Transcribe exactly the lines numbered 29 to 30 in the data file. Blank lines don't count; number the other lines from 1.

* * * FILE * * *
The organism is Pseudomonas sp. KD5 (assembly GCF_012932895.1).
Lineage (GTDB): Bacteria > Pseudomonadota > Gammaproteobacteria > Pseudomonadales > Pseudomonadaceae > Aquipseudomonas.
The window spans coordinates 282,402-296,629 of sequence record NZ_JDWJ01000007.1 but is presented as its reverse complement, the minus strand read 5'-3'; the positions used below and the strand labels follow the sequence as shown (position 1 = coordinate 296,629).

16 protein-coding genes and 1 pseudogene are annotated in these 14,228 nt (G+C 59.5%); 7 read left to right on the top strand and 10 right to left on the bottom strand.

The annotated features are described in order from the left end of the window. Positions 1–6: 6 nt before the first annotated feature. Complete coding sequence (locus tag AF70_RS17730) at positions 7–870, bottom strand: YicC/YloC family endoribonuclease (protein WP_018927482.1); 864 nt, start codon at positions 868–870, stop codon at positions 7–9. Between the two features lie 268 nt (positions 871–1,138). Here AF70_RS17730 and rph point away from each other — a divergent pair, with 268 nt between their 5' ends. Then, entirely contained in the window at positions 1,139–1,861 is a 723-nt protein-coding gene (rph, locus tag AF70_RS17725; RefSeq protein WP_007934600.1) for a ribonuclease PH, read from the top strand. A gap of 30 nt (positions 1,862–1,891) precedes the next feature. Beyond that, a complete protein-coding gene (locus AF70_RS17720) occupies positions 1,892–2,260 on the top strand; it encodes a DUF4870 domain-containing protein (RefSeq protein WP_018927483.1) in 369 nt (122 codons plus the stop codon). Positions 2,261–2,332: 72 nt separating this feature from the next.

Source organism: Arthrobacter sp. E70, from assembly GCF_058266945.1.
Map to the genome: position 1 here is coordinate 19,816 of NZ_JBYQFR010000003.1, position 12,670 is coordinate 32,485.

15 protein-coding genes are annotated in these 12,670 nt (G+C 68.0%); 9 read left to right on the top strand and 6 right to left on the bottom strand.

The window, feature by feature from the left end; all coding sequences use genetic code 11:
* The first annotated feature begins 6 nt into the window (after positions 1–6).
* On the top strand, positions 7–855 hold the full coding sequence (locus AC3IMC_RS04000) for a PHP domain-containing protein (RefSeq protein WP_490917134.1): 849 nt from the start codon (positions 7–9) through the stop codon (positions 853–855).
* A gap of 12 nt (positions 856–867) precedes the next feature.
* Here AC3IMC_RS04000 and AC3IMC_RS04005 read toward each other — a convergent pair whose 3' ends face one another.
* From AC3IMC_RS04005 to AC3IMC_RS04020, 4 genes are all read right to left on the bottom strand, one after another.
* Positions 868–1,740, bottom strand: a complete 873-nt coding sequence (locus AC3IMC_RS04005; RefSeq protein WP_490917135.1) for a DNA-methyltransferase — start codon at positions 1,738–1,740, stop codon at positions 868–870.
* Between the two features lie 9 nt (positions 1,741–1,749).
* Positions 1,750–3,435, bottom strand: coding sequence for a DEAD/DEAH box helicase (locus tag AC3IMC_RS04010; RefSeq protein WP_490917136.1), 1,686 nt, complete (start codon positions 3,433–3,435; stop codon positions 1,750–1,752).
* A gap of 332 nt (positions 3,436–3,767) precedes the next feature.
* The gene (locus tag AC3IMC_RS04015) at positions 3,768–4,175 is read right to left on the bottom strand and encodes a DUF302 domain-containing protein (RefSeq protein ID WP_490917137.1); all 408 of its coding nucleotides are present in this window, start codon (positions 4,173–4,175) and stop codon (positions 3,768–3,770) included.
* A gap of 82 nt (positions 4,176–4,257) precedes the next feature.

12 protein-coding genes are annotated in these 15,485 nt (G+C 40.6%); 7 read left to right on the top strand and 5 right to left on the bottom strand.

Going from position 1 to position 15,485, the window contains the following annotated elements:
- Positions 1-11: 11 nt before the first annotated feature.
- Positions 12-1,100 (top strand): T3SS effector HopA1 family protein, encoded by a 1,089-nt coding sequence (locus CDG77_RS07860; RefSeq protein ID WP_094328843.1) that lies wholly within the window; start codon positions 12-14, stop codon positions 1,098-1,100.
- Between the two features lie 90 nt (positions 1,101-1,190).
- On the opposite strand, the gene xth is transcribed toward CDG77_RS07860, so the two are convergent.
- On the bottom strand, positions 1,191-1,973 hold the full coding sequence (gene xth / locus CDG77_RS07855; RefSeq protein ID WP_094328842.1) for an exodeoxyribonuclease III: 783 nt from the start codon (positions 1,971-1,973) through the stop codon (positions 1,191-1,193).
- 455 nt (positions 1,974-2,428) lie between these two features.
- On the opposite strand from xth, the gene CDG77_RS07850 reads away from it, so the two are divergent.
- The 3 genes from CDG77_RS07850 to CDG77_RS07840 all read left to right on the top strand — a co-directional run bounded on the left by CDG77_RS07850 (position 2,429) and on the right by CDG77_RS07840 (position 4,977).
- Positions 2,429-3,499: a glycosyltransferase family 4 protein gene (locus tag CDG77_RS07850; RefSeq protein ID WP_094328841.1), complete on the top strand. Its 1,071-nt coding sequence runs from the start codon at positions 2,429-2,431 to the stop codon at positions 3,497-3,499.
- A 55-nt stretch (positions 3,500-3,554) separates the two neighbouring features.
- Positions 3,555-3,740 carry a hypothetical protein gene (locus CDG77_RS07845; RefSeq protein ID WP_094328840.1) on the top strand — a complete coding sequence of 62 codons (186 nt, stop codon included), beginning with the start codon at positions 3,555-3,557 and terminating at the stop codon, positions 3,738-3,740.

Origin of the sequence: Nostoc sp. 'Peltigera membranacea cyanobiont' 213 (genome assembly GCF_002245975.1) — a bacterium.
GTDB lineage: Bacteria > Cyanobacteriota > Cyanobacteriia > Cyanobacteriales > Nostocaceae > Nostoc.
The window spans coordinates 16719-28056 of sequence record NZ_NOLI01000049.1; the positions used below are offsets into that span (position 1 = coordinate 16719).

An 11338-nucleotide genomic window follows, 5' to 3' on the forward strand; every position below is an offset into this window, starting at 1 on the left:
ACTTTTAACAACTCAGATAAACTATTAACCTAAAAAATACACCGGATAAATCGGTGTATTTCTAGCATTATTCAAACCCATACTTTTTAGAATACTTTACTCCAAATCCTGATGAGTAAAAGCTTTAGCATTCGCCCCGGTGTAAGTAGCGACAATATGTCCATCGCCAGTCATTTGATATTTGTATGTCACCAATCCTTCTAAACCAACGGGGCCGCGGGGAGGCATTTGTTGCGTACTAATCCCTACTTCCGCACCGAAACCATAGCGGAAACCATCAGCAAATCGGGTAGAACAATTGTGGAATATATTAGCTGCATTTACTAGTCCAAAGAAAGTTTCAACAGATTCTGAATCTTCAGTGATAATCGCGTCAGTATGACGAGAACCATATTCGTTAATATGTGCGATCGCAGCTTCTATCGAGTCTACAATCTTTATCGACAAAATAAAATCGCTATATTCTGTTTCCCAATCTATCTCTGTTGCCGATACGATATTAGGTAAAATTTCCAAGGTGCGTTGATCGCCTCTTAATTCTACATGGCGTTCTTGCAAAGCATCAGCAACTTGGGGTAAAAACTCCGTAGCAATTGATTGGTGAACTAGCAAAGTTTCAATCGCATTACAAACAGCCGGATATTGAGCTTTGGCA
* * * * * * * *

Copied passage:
- On the opposite strand from xth, the gene CDG77_RS07850 reads away from it, so the two are divergent.
- The 3 genes from CDG77_RS07850 to CDG77_RS07840 all read left to right on the top strand — a co-directional run bounded on the left by CDG77_RS07850 (position 2,429) and on the right by CDG77_RS07840 (position 4,977).